First Things First

Whenever you start on a new endeavor, like starting your own small business or moving to a new state or even tackling you to-dos for the day, it’s wise and time saving to put first things first. Personal finances are no different. But there are so many aspects of financial strategizing that it can be hard to know where to concentrate your efforts. That first critical thing may not be what first comes to mind. Likely you think it’s to eliminate debt. Hang on a moment.

Let’s try a quick thought experiment: You have your dream job, you’ve paid down your credit cards, your personal loans and maybe even put a big dent in your mortgage. That’s truly a feat to be proud of! But then, you become disabled, or worse. What happens now? The short answer is that your cash flow suddenly stops. You, or your loved ones, burn through your savings and retirement, turn to your credit cards and even start to get behind on your mortgage. So, given this scenario, what would be the first step to true, deep, long-lasting financial and emotional confidence?


Protecting your assets, including you, is the single most important step in increasing your financial and emotional confidence. Here are three “protections” every working American should consider:

  • Health insurance: Even if you’re young and healthy, a serious illness or injury could put your financial future at risk. Navigating the health insurance maze isn’t easy but try to find coverage that will protect you from medical debt, which is the primary cause of personal bankruptcy.1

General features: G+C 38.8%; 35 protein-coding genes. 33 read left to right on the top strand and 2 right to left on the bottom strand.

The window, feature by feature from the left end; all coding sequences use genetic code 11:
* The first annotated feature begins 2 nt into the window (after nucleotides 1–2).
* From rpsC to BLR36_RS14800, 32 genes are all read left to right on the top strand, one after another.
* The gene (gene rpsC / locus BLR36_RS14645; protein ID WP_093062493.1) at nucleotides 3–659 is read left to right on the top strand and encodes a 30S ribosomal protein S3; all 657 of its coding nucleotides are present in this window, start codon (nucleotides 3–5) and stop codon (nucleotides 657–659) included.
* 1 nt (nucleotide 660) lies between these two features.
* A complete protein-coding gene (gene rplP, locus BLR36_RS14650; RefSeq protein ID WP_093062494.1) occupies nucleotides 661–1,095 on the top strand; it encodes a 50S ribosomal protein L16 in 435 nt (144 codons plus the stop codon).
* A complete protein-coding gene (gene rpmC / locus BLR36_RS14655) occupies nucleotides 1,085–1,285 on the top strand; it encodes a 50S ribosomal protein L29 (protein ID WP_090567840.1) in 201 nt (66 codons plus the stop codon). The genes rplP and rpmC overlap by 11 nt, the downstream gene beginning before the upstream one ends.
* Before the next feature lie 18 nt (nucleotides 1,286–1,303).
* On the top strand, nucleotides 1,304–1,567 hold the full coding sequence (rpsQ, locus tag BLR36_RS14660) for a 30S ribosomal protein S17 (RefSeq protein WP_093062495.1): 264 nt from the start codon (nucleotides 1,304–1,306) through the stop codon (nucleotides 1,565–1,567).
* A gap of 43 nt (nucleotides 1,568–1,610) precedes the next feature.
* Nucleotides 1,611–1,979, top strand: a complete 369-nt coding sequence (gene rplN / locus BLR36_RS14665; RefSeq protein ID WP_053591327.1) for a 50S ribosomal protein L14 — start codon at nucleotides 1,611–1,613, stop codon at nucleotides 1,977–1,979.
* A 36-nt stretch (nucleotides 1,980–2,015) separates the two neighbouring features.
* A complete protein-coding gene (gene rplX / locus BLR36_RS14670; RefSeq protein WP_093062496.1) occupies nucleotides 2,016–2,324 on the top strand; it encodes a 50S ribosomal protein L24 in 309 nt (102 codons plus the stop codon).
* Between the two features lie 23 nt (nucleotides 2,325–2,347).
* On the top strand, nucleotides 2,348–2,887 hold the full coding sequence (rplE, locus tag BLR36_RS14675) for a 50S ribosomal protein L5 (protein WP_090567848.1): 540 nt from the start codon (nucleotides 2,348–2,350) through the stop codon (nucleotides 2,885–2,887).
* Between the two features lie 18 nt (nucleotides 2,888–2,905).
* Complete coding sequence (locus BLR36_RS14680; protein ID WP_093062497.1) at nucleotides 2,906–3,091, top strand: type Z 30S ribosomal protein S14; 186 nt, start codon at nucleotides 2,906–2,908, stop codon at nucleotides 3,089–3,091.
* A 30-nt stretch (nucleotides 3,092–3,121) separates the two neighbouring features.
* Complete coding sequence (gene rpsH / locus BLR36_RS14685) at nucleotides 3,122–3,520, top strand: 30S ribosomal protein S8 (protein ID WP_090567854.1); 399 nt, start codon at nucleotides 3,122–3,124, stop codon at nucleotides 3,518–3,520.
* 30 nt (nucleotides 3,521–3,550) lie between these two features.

• Life insurance: If you died tomorrow, would your loved ones be able to pay essential bills, keep their home and maintain their lifestyle? Life insurance provides a financial parachute for loved ones, and with some whole life plans, you may even be able to build cash value to fund things like education.
  • Disability insurance: If injury or illness interrupted your income stream for an extended period, would your savings hold you over? Could be tough. The average individual disability claim lasts 31.6 months — nearly three years.2Disability insurance can help by replacing a portion of your lost income during this period.


The average American only saves about five percent of their income.Set up a personal savings account, if you don’t already have one, and set a goal to save 15 to 20 percent of your income by committing to a budgeted lifestyle. Quick tip: Use direct deposit through your employer—it’s painless. If you get a tax refund, have it deposited directly into savings.


If you’re like most Americans, you have less than $1,000 in savings for an emergency.4 Some experts say to build the equivalent of three months in spending. That may not be enough. The ideal is the equivalent of a year’s income. That’s a tall order and something that will take time, but if you ever need it, you’ll be glad you have it. Quick tip: Keep the fund separate from your other savings accounts.


Not all debt is bad, but if you’re carrying a heavy load in high-interest loans and credit card debt, you’re throwing money out the window. The average household with revolving credit card debt pays $904 in interest annually.5 Once you put the protection steps in place, look to paying down your credit cards and living within your means. Quick tip: Resolve to pay cash for both small and major purchases. Here are more ideas on how to make smart debt decisions.

If you do nothing else this year from a financial perspective, take action in these four areas, one by one — protect with the right solutions, become a world-class saver*, build an emergency cushion and reduce your debt. These steps will help you move from concerned to confident, financially and emotionally, to make the most of the new year ahead.

Brought to you by The Guardian Network © 2017, 2020. The Guardian Life Insurance Company of America®, New York, NY

2020-97171 Exp. 6/2022

* Person(s) who saves at least 15 to 20% of gross income